I'm sure you've heard me wax on about the potential issues of adopting pure bred dogs. But as a reminder, the challenge with these pups is that in order to retain the purity of their breed, they are inbred, plain and simple. And with each passing inbreeding, genetic problems are passed on, dog by dog, keeping the breed pure—and the genetic illnesses equally so.
German Shepherds are no exception to this problem. Their particular genetic issue has to do with a predisposition towards degenerative spinal cord disease. Basically, in many cases, their hind legs stop working. I'm sure you've seen many dogs in those little rolly carts—that's what these pooches are often reduced to.
Well, last week, one such pup came into the PPAC, an 11 year old male, who had been non- functional on his hindquarters for about a year. When Dr. S. asked what the problem was, the owner explained that the dog's tail (which is attached to the spinal cord), had basically gone numb and that the pooch had developed a taste for his own tail. He chewed and he chewed, so much so that the dog had nibbled off a piece of his own tail and the stump was now infected!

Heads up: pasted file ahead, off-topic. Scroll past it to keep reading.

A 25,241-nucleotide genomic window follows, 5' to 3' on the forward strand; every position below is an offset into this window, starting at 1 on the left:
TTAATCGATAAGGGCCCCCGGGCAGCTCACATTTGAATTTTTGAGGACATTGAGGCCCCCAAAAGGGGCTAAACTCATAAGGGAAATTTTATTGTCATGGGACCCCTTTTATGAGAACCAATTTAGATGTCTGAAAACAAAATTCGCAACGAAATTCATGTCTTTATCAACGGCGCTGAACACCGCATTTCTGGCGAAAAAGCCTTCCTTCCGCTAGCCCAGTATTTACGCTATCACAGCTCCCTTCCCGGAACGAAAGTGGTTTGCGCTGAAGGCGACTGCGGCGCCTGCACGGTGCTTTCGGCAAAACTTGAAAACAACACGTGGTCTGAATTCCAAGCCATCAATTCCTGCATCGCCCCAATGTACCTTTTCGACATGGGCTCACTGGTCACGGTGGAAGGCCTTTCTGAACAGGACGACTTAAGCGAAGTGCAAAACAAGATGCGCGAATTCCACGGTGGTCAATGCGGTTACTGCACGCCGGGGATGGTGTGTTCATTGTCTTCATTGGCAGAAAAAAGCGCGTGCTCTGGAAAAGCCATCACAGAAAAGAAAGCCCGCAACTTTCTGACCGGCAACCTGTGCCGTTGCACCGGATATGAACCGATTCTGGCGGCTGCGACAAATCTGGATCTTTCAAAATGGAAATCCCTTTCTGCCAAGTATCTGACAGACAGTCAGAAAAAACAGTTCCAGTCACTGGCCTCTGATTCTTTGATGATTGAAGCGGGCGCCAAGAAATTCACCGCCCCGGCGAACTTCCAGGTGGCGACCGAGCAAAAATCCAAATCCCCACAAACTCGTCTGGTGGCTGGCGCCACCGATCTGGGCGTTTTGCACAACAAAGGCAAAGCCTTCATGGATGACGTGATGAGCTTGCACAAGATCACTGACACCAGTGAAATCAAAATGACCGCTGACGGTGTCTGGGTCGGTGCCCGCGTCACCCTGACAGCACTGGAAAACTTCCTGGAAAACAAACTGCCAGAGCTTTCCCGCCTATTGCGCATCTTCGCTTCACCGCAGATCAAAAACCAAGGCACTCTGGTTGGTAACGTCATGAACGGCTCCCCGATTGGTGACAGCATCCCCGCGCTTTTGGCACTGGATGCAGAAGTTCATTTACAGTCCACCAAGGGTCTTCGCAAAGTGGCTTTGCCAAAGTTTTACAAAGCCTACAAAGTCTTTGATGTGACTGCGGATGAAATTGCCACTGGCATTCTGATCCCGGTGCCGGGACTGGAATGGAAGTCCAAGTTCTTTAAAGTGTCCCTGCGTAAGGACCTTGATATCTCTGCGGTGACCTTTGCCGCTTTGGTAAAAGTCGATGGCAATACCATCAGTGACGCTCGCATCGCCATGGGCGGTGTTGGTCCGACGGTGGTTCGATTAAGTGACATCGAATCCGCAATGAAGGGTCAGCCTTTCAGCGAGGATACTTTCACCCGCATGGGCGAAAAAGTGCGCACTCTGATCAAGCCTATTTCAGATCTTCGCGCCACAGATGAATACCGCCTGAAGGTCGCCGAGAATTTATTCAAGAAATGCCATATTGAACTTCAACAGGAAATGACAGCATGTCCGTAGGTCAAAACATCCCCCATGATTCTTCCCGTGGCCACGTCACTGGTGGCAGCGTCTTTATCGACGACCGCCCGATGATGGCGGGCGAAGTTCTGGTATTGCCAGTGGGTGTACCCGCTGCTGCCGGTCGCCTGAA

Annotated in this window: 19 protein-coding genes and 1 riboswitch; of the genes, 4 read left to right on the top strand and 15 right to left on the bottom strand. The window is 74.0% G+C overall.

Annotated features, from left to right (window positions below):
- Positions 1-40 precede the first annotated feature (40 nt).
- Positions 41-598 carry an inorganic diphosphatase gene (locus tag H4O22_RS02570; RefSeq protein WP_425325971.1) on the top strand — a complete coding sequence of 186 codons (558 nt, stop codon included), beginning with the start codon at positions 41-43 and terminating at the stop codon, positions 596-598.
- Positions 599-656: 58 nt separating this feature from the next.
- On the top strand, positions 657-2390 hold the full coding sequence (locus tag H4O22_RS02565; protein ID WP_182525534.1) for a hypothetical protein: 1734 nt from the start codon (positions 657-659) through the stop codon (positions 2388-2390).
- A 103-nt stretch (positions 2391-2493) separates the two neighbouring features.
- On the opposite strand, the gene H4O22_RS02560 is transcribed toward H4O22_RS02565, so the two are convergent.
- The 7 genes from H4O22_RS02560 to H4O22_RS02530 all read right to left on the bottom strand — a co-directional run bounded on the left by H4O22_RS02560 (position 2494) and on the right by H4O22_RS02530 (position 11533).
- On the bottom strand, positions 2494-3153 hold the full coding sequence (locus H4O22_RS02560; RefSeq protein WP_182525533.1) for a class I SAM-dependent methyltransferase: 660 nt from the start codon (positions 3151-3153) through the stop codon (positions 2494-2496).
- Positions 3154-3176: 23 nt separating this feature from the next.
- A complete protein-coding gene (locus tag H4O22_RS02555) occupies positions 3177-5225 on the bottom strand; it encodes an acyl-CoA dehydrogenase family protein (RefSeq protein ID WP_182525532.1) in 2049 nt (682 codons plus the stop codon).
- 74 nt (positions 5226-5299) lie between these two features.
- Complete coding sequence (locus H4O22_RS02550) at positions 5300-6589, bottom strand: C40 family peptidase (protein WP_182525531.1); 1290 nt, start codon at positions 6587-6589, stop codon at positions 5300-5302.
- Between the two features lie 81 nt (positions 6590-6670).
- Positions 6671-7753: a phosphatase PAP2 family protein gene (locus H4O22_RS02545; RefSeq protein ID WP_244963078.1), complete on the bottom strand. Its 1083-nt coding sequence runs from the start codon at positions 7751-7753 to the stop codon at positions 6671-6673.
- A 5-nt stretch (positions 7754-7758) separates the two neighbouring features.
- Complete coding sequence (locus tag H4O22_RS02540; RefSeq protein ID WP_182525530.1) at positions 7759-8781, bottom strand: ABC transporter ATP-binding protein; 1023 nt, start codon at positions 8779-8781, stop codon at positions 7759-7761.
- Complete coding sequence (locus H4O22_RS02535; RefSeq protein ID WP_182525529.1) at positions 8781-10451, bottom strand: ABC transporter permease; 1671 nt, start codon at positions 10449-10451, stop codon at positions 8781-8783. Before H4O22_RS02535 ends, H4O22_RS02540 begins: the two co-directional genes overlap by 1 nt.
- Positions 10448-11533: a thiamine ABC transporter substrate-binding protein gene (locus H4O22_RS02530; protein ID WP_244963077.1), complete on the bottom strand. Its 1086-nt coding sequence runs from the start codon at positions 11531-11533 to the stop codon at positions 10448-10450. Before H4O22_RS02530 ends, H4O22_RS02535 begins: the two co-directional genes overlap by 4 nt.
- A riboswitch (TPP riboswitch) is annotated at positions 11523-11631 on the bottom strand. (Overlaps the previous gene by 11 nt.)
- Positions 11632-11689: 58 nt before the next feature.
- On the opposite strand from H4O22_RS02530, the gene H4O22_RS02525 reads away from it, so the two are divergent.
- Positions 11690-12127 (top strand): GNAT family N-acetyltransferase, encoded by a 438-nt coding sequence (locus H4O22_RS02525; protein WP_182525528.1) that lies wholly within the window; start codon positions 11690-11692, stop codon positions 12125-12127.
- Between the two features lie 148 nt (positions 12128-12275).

Dr. S. said that the only way to ensure the dog didn't continue this self-mutilation, was to remove the offending tail. And so he did, leaving the pooch with a two inch stub out of reach of the dog's chomping incisors.
As another gentle reminder, there are tons of incredible mutts out there with no homes. So if you're thinking about bringing home a pooch, consider the 'Adopt Don't Shop', approach. All of Dr. S. and Dr. S. the younger's pooches are mutts and they couldn't love them more, not to mention the lack of genetic health issues on the table!
Til' next time,